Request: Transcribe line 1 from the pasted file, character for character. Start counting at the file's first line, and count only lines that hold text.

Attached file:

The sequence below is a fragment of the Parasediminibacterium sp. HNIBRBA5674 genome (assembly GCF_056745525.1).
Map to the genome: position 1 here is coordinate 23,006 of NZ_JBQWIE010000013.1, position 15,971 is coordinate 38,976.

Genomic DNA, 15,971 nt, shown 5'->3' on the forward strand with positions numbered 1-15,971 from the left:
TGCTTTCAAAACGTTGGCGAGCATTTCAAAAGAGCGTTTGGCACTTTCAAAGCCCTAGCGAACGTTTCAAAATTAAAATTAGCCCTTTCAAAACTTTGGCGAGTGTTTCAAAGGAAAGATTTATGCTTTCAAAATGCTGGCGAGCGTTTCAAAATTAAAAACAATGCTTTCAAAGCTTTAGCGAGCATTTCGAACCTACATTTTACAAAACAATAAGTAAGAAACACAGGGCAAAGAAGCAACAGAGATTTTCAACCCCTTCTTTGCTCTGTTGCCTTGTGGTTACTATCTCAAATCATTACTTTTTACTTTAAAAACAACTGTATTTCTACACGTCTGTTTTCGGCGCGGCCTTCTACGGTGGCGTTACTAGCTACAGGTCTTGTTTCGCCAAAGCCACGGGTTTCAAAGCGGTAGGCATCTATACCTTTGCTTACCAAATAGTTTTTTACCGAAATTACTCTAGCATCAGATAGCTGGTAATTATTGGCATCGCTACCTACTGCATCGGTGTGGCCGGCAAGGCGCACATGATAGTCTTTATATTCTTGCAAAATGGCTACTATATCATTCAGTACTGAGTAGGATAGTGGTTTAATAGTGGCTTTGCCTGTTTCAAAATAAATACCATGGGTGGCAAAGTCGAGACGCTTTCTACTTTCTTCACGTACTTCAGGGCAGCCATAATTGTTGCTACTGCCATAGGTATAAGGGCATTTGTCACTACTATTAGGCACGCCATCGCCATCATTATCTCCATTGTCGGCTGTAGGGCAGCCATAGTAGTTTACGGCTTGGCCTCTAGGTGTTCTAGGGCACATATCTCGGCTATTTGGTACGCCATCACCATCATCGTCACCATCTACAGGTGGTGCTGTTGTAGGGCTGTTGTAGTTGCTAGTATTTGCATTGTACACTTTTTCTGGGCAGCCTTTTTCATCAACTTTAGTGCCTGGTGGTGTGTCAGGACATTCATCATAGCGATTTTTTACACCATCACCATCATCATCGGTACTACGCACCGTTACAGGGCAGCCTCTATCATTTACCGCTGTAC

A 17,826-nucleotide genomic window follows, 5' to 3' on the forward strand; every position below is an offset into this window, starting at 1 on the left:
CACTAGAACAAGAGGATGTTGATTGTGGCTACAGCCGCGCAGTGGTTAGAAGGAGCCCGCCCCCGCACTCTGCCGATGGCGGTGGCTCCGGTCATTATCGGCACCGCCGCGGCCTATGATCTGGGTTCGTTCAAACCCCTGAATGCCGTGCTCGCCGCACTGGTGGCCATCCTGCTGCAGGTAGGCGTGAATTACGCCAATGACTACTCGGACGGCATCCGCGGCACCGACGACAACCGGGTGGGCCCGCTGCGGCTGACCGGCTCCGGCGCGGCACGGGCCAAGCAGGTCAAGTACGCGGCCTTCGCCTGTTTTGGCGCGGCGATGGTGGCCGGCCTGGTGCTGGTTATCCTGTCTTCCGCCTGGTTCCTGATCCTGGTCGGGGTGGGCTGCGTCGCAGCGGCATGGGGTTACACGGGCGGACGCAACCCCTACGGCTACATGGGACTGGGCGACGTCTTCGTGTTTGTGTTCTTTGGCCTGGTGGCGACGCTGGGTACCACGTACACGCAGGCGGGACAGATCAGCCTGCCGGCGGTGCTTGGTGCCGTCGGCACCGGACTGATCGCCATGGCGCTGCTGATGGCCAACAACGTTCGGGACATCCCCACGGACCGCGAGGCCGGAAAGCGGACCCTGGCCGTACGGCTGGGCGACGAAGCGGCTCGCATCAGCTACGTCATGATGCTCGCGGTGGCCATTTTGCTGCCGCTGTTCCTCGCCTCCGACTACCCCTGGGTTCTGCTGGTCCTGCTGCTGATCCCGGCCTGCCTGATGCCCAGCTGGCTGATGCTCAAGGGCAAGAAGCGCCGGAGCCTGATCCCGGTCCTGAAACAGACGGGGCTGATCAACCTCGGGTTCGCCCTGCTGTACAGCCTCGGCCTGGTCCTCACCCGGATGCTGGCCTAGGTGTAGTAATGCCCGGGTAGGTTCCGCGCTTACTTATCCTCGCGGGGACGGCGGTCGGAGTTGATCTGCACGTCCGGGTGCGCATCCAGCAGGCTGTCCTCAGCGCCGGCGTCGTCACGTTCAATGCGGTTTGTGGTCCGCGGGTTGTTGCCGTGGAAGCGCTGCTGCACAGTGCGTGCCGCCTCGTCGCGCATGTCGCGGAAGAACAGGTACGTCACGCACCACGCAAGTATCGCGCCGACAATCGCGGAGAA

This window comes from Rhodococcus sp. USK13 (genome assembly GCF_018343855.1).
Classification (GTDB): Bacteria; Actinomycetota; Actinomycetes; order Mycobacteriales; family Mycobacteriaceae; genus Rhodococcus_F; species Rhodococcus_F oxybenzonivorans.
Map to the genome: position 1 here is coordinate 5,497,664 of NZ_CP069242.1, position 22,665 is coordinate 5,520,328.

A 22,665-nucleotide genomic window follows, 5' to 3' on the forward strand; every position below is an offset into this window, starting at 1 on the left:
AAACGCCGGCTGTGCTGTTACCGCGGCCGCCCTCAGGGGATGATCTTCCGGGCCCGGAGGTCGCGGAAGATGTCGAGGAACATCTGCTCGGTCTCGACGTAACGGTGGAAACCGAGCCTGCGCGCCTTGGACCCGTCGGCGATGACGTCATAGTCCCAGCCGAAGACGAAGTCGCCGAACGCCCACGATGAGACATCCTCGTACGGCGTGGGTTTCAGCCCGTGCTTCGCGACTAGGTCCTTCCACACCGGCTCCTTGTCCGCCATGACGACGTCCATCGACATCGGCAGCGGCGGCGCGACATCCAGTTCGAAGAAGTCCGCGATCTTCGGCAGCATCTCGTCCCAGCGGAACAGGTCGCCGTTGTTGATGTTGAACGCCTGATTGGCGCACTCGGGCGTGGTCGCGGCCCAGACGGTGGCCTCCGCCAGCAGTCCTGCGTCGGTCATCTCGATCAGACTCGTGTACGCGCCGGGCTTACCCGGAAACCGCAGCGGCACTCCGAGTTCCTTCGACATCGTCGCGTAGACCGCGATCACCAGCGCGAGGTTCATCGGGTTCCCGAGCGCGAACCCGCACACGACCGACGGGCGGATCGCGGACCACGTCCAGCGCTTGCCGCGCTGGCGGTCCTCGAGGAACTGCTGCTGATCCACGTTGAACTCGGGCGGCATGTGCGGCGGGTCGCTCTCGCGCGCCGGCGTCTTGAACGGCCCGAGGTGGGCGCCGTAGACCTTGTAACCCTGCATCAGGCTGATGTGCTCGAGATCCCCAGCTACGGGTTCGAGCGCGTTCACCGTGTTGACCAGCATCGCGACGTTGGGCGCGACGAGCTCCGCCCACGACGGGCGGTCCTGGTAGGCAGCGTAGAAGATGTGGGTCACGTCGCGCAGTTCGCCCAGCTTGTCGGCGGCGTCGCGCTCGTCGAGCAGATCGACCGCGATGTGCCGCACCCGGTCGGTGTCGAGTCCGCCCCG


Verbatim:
The sequence below is a fragment of the Parasediminibacterium sp. HNIBRBA5674 genome (assembly GCF_056745525.1).